The conclusion would be that statistical agencies know about this phenomenon perfectly well, and evidently the omission is not “devoid of sense” since it is not an omission in the first place, as it is excluded purposely.

Finally, from an investment point of view, one should select the commodities whose demand increase in period of stress or stay constant. To that respect agricultural commodities have the most inelastic demand features and benefit a lot in period of massive monetary expansions.

Here is below indexes of commodities price computed by different agencies.

Kemmerer continues:

[…]

Taking the index numbers of United States Bureau of Labor Statistics as the most comprehensive and most scientifically prepared of the index numbers covering the entire period 1913 to 1919 inclusive, we may way that the wholesale price level increased from 1913 to April, 1920, 165%; in other words, if one calls the dollar of 1913 a 100% dollar in its purchasing power over commodities at the wholesale, the dollar of today is approximately a 38 % dollar.

[…]

Patriotism well rewarded!

There is no manipulation of the Gold price! At least not before September 7th 1917. Or before 1873? Patrotism used again as the excuse.

In Inflationary Period of 1913-1920, Uncategorized, Unreserved Banking on April 29, 2012 at 3:19 pm

In the middle of 1830s, Gold was free to leave the Bank of England, and the bullion free to be exported. When over-expansion of paper money would occur, the result would prompt the speculators to lean against the tide by changing their Gold early in the process for Bullion and ship it overseas. This would lead to a contraction and at some point it would become interesting to bring bullion again in the UK.  However on September 7th, 1917 the United States government decided to monopolize money further (after the Fed layered the banking system with war bonds –treasuries–),  and declared an embargo on Gold shipments.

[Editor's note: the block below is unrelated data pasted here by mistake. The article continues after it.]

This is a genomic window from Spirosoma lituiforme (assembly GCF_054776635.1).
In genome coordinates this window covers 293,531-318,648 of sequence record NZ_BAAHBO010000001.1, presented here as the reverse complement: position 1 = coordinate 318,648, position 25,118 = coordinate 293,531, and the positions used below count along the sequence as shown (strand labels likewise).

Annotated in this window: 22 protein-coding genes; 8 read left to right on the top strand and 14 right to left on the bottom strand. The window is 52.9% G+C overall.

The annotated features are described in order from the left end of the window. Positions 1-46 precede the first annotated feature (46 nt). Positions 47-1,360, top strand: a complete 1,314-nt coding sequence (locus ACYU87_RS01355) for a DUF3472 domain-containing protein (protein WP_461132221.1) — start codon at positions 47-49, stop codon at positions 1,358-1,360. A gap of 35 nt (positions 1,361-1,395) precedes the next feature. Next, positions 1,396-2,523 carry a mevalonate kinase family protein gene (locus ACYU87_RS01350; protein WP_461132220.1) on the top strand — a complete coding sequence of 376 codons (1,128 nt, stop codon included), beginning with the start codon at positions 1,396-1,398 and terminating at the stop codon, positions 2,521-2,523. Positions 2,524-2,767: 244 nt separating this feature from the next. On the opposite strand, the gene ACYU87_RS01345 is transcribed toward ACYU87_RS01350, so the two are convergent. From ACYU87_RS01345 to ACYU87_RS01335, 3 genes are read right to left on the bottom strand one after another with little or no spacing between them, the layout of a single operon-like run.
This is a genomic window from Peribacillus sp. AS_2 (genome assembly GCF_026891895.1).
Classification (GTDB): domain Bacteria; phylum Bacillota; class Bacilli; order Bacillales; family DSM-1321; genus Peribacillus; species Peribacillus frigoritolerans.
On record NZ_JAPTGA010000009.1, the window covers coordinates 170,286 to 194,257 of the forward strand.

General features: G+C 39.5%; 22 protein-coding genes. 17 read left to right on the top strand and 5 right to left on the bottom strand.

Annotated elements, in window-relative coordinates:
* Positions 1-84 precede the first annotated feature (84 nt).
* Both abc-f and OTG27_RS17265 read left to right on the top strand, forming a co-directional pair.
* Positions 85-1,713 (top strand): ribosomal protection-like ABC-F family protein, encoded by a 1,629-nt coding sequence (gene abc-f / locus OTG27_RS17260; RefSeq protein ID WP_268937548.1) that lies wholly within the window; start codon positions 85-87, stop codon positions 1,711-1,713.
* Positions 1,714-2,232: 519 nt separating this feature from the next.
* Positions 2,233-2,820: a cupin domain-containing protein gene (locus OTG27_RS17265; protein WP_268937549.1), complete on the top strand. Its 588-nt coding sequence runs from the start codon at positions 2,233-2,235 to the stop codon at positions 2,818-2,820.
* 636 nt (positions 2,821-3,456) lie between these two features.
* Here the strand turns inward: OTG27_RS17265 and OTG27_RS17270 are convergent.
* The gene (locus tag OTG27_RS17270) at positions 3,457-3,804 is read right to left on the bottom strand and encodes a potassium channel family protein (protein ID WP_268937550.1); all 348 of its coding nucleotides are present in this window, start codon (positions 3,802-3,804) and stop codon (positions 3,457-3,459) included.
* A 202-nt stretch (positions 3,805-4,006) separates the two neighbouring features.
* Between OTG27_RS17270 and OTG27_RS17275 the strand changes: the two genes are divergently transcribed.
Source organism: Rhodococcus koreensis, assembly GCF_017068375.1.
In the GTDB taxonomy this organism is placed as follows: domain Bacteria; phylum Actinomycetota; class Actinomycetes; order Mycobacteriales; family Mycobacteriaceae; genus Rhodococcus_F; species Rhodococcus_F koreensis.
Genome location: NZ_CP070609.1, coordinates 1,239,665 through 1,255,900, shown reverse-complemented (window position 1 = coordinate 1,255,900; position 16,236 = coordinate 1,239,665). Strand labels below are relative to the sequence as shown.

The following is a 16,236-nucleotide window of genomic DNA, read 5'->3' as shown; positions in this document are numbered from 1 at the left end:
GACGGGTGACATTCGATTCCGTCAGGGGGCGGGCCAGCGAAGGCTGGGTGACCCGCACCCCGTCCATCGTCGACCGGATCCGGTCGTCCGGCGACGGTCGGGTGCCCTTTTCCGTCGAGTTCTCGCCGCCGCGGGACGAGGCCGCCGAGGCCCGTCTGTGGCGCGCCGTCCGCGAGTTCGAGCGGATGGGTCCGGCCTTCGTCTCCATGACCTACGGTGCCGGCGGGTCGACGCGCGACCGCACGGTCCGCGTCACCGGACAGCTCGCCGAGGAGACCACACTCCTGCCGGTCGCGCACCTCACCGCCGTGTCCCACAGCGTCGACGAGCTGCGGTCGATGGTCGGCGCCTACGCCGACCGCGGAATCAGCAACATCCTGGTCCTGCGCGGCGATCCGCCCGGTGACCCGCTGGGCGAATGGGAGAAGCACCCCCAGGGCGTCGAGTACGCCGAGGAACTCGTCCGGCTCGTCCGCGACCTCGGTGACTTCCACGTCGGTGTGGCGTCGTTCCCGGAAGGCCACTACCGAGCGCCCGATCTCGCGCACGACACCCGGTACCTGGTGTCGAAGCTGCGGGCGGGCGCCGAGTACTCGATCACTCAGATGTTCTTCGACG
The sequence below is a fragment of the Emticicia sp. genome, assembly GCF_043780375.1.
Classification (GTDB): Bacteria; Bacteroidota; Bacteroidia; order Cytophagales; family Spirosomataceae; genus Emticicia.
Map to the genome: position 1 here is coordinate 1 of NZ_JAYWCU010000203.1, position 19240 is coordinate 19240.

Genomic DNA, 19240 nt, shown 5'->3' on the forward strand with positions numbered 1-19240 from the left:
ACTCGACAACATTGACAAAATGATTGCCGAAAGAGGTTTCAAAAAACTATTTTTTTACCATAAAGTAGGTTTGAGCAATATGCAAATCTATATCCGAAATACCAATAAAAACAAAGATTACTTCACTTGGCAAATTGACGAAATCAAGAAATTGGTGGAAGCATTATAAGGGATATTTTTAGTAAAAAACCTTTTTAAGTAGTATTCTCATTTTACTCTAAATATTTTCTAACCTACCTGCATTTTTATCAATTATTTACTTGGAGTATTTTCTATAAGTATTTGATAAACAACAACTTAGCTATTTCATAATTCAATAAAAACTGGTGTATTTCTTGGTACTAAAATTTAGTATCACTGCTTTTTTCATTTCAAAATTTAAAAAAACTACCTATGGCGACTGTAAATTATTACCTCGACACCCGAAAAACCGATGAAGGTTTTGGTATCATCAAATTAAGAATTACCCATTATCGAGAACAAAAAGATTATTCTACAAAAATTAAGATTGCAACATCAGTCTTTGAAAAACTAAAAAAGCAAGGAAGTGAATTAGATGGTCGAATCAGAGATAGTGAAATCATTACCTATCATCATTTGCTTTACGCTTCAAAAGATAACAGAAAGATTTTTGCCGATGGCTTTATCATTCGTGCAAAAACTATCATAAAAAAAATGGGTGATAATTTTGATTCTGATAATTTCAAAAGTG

As Kemmerer writes:

[…]

The heavy drain of gold which such a condition of affairs would normally have brought about was prevented by the gold embargo, which was in effect from September 7th, 1917, to June 10th, 1919, by the government´s giving wide publicity to the doctrine that hte use of gold coin or gold certificates in circulation was an unpatriotic act, that all gold should be impounded in the federal reserve banks where it would serve the country with maximum efficiency, and by the further fact that most of the leading countries of the world were inflating their currency and bank credit at even more rapid rates than we were.

The result was an expansion of bank loans and, in consequence, of deposit currency such as this country and probably no other country ever saw before in an equal space of time. In the following table the expansion of bank deposits is shown. The figures cover individual and government deposits in commercial banks and government deposits in federal reserve banks.

[…]